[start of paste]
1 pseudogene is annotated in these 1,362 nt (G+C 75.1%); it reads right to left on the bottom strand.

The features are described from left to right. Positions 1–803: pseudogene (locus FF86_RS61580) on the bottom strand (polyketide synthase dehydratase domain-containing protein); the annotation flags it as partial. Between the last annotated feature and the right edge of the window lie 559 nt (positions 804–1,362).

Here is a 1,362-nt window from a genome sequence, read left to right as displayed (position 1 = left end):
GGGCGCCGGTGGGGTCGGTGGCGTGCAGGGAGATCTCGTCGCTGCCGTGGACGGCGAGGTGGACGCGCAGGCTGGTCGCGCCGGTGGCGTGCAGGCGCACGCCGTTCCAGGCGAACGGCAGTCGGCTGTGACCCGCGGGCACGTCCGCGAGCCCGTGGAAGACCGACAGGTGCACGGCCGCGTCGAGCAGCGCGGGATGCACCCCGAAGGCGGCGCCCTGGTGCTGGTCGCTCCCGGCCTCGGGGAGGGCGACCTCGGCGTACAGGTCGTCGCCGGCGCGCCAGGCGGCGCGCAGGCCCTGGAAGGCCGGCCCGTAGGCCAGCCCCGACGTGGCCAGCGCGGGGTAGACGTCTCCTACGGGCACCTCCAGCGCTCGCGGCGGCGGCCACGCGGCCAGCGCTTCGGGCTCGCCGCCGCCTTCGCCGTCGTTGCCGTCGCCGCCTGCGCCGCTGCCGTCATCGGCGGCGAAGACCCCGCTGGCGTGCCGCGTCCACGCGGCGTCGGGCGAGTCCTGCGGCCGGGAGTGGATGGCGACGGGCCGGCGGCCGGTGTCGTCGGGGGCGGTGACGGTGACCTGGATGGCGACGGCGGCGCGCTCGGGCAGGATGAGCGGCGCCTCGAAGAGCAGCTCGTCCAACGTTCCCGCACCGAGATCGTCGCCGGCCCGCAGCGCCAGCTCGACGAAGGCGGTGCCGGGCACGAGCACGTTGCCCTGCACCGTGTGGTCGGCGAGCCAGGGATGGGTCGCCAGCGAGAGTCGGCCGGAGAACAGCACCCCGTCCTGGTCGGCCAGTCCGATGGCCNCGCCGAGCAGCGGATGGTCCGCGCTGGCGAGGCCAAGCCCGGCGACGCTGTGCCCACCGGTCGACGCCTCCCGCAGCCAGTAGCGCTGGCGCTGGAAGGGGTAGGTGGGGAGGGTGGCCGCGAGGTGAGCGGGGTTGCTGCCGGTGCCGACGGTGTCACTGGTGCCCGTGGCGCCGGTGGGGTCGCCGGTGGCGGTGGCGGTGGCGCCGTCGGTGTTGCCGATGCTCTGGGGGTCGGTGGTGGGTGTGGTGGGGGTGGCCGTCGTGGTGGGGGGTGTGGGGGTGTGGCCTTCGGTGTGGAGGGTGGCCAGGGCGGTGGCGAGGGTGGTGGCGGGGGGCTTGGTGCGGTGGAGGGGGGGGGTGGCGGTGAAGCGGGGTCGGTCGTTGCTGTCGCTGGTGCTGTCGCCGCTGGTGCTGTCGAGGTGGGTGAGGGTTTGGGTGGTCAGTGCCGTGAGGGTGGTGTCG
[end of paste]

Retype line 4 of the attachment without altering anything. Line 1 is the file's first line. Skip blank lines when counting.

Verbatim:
GGGCGCCGGTGGGGTCGGTGGCGTGCAGGGAGATCTCGTCGCTGCCGTGGACGGCGAGGTGGACGCGCAGGCTGGTCGCGCCGGTGGCGTGCAGGCGCACGCCGTTCCAGGCGAACGGCAGTCGGCTGTGACCCGCGGGCACGTCCGCGAGCCCGTGGAAGACCGACAGGTGCACGGCCGCGTCGAGCAGCGCGGGATGCACCCCGAAGGCGGCGCCCTGGTGCTGGTCGCTCCCGGCCTCGGGGAGGGCGACCTCGGCGTACAGGTCGTCGCCGGCGCGCCAGGCGGCGCGCAGGCCCTGGAAGGCCGGCCCGTAGGCCAGCCCCGACGTGGCCAGCGCGGGGTAGACGTCTCCTACGGGCACCTCCAGCGCTCGCGGCGGCGGCCACGCGGCCAGCGCTTCGGGCTCGCCGCCGCCTTCGCCGTCGTTGCCGTCGCCGCCTGCGCCGCTGCCGTCATCGGCGGCGAAGACCCCGCTGGCGTGCCGCGTCCACGCGGCGTCGGGCGAGTCCTGCGGCCGGGAGTGGATGGCGACGGGCCGGCGGCCGGTGTCGTCGGGGGCGGTGACGGTGACCTGGATGGCGACGGCGGCGCGCTCGGGCAGGATGAGCGGCGCCTCGAAGAGCAGCTCGTCCAACGTTCCCGCACCGAGATCGTCGCCGGCCCGCAGCGCCAGCTCGACGAAGGCGGTGCCGGGCACGAGCACGTTGCCCTGCACCGTGTGGTCGGCGAGCCAGGGATGGGTCGCCAGCGAGAGTCGGCCGGAGAACAGCACCCCGTCCTGGTCGGCCAGTCCGATGGCCNCGCCGAGCAGCGGATGGTCCGCGCTGGCGAGGCCAAGCCCGGCGACGCTGTGCCCACCGGTCGACGCCTCCCGCAGCCAGTAGCGCTGGCGCTGGAAGGGGTAGGTGGGGAGGGTGGCCGCGAGGTGAGCGGGGTTGCTGCCGGTGCCGACGGTGTCACTGGTGCCCGTGGCGCCGGTGGGGTCGCCGGTGGCGGTGGCGGTGGCGCCGTCGGTGTTGCCGATGCTCTGGGGGTCGGTGGTGGGTGTGGTGGGGGTGGCCGTCGTGGTGGGGGGTGTGGGGGTGTGGCCTTCGGTGTGGAGGGTGGCCAGGGCGGTGGCGAGGGTGGTGGCGGGGGGCTTGGTGCGGTGGAGGGGGGGGGTGGCGGTGAAGCGGGGTCGGTCGTTGCTGTCGCTGGTGCTGTCGCCGCTGGTGCTGTCGAGGTGGGTGAGGGTTTGGGTGGTCAGTGCCGTGAGGGTGGTGTCG